It’s a tribute to New Orleans’ musicians that they continually honor their ancestors and take evolution of our musical traditions seriously. Music is nothing if it doesn’t change and flow into the future.
Pianist and singer Davell Crawford came up with a concept that would include both an investigation of the creative process via an interview and and performance with his “Legends” series that takes place monthly at the Little Gem Saloon.
The first chapter in the series on October 11 featured Irma Thomas, to a packed house. The next in the series, this Friday, November 15, will feature trumpeter/keyboardist Nicholas Payton, son of bassist Walter Payton, a serious jazz iconoclast, and a proponent of the phrase “Black American Music,” an awareness of which he’s trying to spread online with #BAM—an all-inclusive musical umbrella for spirituals, gospel, blues, soul, and R&B.
When queried why he decided to include Payton—who just made 40—as one of his “legends” in the series, Crawford said “Nicholas clearly fills the bill as a legend. Age has nothing to do with that term; what makes a person a legend is the way they’ve used their art, their gifts, to change the world, to change their communities, and he’s definitely done that.
“Think about the young trumpet players after Wynton from New Orleans that have gained the kind of success that Nicholas has. With all due respect to my many friends, none since Wynton has achieved the international success at an early age that Nicholas has,” said Crawford.
“When Nick and I were coming up, for our generation, we were probably the hottest cats in town, touring the world, representing our city. So we want to celebrate and salute that, and salute his views and beliefs. He’s a very smart guy, and I want to let people know that,” Crawford added.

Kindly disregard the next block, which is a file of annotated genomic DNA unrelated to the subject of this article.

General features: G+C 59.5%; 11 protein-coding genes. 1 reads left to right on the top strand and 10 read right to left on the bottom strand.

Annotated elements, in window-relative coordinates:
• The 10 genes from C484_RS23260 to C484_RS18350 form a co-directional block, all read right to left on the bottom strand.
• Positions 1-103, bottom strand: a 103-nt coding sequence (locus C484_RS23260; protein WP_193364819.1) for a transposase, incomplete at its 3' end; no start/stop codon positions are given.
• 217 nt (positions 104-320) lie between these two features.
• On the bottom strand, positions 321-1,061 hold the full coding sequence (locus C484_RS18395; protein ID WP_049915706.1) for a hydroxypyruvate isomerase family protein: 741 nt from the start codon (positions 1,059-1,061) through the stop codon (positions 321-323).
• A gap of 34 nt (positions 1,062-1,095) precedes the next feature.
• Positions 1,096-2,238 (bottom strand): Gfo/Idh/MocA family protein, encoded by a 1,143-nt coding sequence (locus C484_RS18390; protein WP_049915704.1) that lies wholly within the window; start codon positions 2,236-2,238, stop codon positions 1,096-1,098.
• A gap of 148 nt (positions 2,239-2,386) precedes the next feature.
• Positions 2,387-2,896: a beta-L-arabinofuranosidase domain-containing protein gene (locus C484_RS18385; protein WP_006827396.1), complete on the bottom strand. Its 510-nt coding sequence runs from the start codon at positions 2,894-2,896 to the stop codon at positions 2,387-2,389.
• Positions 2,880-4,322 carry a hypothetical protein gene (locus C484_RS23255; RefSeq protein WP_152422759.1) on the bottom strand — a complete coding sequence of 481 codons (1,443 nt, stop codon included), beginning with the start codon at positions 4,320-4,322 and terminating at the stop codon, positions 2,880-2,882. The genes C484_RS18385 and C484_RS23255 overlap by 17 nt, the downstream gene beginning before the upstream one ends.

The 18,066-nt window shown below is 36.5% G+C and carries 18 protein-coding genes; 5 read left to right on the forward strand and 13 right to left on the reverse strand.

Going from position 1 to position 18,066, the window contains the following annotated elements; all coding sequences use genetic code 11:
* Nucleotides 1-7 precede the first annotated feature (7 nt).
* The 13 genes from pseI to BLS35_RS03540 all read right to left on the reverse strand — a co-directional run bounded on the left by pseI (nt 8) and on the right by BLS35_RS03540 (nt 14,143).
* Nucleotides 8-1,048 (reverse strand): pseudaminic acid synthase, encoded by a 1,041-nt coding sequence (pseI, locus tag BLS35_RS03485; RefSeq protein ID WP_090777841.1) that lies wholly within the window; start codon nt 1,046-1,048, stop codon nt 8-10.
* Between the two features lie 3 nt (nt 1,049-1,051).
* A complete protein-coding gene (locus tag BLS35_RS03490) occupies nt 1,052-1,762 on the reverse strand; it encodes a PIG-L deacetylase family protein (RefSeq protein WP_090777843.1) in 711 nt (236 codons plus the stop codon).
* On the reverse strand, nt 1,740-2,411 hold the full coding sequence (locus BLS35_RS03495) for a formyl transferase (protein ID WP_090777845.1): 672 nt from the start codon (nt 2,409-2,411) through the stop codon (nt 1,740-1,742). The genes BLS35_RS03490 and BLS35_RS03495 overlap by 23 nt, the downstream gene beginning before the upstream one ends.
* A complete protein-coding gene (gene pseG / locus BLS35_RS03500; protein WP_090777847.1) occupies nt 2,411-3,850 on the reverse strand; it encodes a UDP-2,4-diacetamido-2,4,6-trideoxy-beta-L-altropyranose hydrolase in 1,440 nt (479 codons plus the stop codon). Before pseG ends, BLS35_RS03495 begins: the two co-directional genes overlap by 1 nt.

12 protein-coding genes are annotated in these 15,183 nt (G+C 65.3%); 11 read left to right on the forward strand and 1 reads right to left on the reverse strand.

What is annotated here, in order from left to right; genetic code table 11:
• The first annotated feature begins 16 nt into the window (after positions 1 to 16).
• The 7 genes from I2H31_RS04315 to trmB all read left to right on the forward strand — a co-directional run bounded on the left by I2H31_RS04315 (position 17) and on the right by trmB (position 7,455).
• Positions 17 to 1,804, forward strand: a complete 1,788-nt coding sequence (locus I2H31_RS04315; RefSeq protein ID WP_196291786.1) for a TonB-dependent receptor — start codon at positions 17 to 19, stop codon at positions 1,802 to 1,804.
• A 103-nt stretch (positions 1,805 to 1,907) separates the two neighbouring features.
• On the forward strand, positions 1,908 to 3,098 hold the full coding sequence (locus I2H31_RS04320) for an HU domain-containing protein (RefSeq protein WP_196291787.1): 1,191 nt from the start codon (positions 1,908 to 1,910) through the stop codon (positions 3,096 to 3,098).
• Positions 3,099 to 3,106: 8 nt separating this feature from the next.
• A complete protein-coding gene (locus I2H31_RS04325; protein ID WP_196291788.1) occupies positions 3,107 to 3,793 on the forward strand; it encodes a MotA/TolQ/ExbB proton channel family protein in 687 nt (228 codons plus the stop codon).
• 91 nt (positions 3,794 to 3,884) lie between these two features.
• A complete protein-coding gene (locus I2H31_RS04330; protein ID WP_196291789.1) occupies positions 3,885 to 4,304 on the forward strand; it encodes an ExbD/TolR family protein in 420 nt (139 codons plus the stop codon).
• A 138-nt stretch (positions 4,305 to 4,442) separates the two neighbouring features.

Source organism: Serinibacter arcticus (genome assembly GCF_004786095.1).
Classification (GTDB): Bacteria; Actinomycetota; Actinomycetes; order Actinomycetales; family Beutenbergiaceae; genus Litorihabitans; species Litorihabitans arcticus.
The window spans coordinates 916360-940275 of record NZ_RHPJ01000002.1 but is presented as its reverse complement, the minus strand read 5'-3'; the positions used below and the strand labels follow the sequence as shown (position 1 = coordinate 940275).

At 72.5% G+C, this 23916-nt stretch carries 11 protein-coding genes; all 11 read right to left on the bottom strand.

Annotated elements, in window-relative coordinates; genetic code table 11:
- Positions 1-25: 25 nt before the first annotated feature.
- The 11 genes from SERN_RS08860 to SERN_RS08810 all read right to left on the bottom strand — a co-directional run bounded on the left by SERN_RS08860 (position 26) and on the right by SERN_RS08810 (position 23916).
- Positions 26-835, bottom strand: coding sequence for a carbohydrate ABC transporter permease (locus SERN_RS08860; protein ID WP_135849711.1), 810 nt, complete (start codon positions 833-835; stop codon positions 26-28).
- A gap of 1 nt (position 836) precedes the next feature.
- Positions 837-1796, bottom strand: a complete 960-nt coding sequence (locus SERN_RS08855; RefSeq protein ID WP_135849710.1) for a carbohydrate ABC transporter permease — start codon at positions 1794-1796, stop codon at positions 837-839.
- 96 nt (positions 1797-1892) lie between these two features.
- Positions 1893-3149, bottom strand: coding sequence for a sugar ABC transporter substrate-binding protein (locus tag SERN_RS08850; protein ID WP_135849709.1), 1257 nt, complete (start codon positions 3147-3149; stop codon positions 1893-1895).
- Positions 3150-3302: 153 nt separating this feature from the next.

“People like Nicholas have traveled all over the world their entire lives and his perspective on music, on the arts as a whole, is a little bit
different from the average musician that hasn’t traveled as much, and more so, hasn’t had the experiences he’s had by playing with the greats: the Dizzy Gillespies, Max Roaches, more. He knew them intimately and has played with them. So obviously his perspective on what jazz is may be a little different than the average textbook would have taught us.
When asked about Payton’s opinionated blog regarding music, Crawford says “In some ways. Nicholas has been blackballed by some people because of what he believes, and maybe that’s one reason why I thought it was important to get his viewpoint out there. He’s very passionate, he’s the truth. He’s an artist, and a lot of people can’t handle it. And I know it feels.”
Crawford will play with Payton, Joe Dyson on drums and Vicente Archer on bass, and will also interview Payton on Friday night at the Little Gem, with shows at 8 p.m. and 10 p.m.